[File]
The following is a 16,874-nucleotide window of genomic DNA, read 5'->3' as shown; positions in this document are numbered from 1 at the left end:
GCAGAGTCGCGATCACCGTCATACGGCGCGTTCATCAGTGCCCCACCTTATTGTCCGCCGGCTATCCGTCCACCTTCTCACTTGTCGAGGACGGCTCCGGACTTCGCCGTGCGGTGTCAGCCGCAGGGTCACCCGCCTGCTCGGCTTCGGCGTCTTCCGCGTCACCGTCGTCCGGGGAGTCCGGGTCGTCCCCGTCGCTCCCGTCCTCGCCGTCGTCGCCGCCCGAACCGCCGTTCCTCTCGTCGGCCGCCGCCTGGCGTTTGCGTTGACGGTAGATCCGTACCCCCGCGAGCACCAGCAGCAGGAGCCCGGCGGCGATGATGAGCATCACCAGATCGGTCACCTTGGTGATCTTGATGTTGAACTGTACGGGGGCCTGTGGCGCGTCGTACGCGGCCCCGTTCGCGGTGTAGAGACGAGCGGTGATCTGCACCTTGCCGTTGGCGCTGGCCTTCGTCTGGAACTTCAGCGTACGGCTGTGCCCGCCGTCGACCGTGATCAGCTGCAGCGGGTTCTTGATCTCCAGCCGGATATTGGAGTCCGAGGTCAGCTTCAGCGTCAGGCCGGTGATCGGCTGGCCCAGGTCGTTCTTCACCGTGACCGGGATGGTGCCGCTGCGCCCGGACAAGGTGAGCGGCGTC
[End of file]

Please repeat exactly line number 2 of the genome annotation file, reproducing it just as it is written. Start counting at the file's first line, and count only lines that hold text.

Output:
GCAGAGTCGCGATCACCGTCATACGGCGCGTTCATCAGTGCCCCACCTTATTGTCCGCCGGCTATCCGTCCACCTTCTCACTTGTCGAGGACGGCTCCGGACTTCGCCGTGCGGTGTCAGCCGCAGGGTCACCCGCCTGCTCGGCTTCGGCGTCTTCCGCGTCACCGTCGTCCGGGGAGTCCGGGTCGTCCCCGTCGCTCCCGTCCTCGCCGTCGTCGCCGCCCGAACCGCCGTTCCTCTCGTCGGCCGCCGCCTGGCGTTTGCGTTGACGGTAGATCCGTACCCCCGCGAGCACCAGCAGCAGGAGCCCGGCGGCGATGATGAGCATCACCAGATCGGTCACCTTGGTGATCTTGATGTTGAACTGTACGGGGGCCTGTGGCGCGTCGTACGCGGCCCCGTTCGCGGTGTAGAGACGAGCGGTGATCTGCACCTTGCCGTTGGCGCTGGCCTTCGTCTGGAACTTCAGCGTACGGCTGTGCCCGCCGTCGACCGTGATCAGCTGCAGCGGGTTCTTGATCTCCAGCCGGATATTGGAGTCCGAGGTCAGCTTCAGCGTCAGGCCGGTGATCGGCTGGCCCAGGTCGTTCTTCACCGTGACCGGGATGGTGCCGCTGCGCCCGGACAAGGTGAGCGGCGTC